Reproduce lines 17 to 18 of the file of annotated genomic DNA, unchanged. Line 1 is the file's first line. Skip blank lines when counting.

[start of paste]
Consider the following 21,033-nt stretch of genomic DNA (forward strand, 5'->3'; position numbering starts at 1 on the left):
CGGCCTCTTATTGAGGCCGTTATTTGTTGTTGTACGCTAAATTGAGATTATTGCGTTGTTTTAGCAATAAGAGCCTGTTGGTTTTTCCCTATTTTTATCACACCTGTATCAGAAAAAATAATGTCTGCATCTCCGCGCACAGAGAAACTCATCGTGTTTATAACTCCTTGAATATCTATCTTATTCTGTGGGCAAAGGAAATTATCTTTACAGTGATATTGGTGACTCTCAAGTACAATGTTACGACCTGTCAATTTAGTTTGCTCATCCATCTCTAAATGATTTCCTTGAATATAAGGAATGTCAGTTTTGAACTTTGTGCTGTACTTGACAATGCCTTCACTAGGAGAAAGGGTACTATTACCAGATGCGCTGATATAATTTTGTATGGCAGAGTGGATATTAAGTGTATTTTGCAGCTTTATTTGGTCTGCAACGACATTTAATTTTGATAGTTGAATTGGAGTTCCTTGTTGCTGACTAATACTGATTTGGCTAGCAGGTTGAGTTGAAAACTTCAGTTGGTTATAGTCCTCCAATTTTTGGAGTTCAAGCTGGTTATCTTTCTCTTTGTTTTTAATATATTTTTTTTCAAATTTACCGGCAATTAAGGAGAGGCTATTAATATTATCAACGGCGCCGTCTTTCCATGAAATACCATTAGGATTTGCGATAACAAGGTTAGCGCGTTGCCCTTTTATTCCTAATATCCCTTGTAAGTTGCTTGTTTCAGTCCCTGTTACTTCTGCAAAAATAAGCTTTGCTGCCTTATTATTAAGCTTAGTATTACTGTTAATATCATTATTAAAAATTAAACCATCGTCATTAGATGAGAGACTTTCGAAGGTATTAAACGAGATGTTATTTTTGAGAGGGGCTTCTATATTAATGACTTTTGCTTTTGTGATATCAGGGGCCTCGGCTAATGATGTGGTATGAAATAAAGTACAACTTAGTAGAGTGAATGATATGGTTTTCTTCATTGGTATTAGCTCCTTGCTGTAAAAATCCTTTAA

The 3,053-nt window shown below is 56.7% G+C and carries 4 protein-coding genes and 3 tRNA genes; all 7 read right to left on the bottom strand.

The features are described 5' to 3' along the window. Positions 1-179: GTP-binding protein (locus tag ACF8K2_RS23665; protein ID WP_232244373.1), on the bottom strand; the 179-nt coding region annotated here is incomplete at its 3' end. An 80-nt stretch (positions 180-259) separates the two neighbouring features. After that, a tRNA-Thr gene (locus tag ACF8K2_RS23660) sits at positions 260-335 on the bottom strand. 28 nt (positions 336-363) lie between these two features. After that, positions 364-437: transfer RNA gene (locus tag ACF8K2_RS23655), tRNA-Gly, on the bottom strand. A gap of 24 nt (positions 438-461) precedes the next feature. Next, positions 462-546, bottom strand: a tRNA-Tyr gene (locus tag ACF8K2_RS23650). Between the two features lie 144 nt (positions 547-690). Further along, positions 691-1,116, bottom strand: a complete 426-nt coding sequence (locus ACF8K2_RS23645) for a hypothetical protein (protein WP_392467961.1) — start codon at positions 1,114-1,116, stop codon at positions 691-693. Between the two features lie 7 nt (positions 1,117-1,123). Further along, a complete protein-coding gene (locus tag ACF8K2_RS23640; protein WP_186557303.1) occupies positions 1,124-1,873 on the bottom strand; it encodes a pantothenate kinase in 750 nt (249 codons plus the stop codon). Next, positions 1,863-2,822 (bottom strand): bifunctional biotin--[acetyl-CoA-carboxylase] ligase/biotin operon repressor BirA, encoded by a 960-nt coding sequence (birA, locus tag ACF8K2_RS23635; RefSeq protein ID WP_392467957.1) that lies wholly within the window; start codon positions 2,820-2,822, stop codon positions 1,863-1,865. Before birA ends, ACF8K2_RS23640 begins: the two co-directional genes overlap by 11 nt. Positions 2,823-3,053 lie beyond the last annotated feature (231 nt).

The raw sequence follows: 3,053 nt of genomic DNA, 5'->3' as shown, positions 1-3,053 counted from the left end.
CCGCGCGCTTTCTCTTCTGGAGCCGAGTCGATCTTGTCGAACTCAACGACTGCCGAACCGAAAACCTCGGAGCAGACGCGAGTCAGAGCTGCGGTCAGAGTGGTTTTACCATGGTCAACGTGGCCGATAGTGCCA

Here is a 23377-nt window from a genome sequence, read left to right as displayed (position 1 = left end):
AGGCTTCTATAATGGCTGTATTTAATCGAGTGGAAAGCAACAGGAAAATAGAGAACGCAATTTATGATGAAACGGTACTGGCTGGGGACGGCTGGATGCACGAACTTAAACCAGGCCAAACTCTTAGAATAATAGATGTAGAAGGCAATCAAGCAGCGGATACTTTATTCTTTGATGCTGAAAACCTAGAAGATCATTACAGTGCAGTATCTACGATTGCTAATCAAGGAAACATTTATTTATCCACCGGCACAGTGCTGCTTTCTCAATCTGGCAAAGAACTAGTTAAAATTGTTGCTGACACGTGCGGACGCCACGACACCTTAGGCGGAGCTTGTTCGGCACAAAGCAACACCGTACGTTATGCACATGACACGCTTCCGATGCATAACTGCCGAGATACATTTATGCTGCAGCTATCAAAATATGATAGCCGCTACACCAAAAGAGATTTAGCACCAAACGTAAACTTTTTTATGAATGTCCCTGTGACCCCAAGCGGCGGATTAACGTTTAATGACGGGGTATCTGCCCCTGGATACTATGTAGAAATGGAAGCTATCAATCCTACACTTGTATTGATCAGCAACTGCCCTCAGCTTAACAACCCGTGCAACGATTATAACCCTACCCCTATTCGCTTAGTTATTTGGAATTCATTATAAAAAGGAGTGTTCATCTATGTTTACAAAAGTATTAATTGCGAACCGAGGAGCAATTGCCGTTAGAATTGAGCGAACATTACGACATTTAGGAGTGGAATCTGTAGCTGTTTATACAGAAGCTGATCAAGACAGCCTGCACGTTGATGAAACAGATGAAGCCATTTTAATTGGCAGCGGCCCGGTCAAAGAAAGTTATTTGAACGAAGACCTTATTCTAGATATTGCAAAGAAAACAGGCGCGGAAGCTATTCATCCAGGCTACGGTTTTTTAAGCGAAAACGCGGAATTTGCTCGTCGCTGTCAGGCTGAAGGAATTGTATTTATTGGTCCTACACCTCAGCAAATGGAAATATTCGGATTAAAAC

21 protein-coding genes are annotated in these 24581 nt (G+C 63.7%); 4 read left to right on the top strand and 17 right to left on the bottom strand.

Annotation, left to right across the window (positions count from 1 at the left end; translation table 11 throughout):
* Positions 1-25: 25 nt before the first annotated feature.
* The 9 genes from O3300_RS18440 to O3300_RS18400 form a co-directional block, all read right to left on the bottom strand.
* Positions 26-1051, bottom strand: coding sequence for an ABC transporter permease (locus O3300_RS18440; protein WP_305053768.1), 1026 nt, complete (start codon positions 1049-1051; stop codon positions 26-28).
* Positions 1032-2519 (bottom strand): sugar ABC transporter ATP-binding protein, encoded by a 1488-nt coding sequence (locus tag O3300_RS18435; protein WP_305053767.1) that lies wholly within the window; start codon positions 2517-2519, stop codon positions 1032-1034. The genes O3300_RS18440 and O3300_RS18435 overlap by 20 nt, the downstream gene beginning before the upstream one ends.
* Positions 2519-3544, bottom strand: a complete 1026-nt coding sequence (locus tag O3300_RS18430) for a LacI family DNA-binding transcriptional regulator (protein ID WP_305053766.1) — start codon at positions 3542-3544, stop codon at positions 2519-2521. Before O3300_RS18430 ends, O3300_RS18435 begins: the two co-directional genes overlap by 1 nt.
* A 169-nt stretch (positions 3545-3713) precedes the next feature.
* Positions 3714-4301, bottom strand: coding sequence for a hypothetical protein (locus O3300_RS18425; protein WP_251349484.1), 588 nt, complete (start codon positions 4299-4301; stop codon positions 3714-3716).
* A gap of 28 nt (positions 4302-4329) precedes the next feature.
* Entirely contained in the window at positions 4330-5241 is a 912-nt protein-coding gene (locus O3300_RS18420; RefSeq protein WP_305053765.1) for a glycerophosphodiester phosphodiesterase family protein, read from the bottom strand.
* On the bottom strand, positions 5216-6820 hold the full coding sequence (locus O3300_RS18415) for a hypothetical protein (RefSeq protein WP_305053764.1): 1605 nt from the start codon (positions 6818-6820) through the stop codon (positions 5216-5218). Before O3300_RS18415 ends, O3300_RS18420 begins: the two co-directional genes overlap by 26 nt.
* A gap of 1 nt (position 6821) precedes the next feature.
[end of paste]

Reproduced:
* Positions 3714-4301, bottom strand: coding sequence for a hypothetical protein (locus O3300_RS18425; protein WP_251349484.1), 588 nt, complete (start codon positions 4299-4301; stop codon positions 3714-3716).
* A gap of 28 nt (positions 4302-4329) precedes the next feature.